Most Britons think they could cope with the current lockdown conditions until July

Matthew SmithLead data journalist
May 07, 2020, 1:30 PM UTC

Brits are split on whether they could handle staying isolated until August, however

This Sunday Boris Johnson will reportedly announce a loosening of the coronavirus lockdown conditions that have been in place since late March.

Yet with previous research showing that the public are much more concerned about lifting the lockdown too early than too late, if the prime minister is considering taking this action because he believes the public are at breaking point, he should know Brits have more stamina than the thinks.

New YouGov research finds that most Brits think they can handle the current lockdown conditions for a couple more months.

Eight in ten Brits (82%) think they could very easily or fairly easily cope with the current state of affairs until June. Only 13% say they would find it hard – a figure not much higher than the 11% a recent YouGov survey found saying they are currently finding the going hard.

If the lockdown were to last in its current form until July most Brits still say they could handle it. More than six in ten (63%) say they would find it very or fairly easy to do so, but a third of Britons think it would be very or fairly hard to cope that long.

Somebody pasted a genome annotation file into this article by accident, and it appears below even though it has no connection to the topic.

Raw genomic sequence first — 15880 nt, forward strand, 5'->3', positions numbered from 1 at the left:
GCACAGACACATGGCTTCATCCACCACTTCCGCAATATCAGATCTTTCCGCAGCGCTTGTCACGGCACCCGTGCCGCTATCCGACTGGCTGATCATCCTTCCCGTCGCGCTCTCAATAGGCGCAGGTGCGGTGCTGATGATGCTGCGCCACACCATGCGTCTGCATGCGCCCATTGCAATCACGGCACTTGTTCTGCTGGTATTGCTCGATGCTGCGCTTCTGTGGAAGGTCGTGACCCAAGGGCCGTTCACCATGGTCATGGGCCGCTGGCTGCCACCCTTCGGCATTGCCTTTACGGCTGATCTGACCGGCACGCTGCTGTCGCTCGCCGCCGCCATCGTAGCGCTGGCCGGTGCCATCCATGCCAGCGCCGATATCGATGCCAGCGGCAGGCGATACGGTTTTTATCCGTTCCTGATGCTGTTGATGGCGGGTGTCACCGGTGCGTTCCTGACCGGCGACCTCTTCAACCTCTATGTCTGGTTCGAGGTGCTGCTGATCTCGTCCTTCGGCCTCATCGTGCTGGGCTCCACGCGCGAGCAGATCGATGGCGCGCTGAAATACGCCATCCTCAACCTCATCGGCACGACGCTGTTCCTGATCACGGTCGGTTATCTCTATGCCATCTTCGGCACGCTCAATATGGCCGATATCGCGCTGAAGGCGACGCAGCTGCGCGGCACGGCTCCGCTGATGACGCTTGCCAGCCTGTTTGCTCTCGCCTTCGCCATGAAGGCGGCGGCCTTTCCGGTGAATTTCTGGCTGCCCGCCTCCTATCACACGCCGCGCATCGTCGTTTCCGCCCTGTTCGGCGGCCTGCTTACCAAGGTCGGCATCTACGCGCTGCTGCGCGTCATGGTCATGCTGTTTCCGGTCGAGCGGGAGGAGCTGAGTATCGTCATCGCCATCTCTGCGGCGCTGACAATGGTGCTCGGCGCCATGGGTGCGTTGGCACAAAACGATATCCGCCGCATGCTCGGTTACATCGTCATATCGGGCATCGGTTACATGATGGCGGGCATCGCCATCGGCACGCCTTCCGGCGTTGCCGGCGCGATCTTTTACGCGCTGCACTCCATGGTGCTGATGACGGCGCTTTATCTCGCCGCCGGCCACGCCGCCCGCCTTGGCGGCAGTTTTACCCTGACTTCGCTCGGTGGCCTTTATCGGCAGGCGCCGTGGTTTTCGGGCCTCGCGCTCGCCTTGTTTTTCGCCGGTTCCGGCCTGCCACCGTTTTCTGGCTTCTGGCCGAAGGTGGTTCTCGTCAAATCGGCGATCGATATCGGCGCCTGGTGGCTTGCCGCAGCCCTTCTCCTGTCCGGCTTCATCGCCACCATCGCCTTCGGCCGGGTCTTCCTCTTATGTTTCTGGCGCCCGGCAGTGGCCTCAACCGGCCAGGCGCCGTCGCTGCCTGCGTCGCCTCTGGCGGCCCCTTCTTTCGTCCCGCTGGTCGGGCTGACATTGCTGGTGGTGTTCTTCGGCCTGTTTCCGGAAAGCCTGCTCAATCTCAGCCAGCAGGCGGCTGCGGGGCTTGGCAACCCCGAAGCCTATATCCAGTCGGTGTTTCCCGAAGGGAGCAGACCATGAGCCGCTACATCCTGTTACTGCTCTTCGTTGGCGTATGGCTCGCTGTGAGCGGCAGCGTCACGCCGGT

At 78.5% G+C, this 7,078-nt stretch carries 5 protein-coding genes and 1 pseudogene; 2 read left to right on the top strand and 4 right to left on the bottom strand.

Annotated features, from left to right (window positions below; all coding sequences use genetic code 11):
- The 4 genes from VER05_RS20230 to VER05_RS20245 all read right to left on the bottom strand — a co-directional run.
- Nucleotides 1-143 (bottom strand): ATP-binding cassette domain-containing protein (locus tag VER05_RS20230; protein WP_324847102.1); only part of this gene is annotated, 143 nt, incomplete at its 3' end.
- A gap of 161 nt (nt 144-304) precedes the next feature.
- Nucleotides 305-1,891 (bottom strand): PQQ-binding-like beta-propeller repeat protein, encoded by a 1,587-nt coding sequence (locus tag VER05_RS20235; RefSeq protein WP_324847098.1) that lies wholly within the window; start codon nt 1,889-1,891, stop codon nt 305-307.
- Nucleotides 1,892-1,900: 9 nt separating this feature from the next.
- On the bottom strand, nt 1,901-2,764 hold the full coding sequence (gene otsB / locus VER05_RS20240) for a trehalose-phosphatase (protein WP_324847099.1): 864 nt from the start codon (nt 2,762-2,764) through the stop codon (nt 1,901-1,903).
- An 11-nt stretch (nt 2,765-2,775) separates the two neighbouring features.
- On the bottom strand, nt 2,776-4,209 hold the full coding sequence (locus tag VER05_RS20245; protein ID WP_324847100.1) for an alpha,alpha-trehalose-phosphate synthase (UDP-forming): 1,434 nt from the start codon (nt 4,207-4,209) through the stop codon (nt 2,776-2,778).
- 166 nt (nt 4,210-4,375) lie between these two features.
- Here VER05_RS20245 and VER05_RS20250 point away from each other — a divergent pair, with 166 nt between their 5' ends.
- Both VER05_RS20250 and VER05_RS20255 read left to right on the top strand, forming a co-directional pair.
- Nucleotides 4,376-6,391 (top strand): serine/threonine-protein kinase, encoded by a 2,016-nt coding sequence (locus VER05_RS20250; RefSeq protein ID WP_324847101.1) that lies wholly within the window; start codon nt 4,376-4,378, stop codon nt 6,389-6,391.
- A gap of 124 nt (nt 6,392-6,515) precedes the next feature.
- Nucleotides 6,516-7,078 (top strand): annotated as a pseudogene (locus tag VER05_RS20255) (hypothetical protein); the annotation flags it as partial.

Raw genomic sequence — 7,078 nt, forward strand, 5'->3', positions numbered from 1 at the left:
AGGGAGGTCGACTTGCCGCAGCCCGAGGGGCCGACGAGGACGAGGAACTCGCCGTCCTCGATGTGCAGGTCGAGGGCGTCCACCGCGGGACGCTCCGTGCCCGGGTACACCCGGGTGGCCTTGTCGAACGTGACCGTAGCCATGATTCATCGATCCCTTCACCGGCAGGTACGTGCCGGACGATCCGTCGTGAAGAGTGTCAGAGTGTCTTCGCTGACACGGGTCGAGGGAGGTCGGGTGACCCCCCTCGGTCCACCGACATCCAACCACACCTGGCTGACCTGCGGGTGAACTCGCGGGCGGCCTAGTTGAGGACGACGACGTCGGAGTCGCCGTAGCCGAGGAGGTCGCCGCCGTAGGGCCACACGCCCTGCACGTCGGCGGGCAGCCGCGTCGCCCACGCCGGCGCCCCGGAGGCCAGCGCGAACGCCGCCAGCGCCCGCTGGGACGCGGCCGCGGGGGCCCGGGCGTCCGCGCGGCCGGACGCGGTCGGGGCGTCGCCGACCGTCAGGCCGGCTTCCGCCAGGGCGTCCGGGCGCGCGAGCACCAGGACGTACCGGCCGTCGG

Faced with the prospect of lockdown lasting until early August, fewer than half of people (44%) believe they will find it easy to cope for that long. Half of Britons (50%) think they will have a hard job doing so.

This gap widens significant in the event that current conditions lasted until September. Almost six in ten Britons (59%) anticipate having a hard time coping being cooped up for that long, with only 35% expecting to find the going easy.

The figures level off from November onwards, with the last month we asked about being January 2021. Only 22-25% of Brits think they will easily manage to stay sane for that length of time under lockdown, while fully 67-71% expect to find it hard.

The fact that figures level off at this point could simply reflect the limits of how far into the future Britons are able to imagine their emotional state, rather than representing the bedrock figure for how many people could effectively cope indefinitely.

Photo: Getty

See the full results here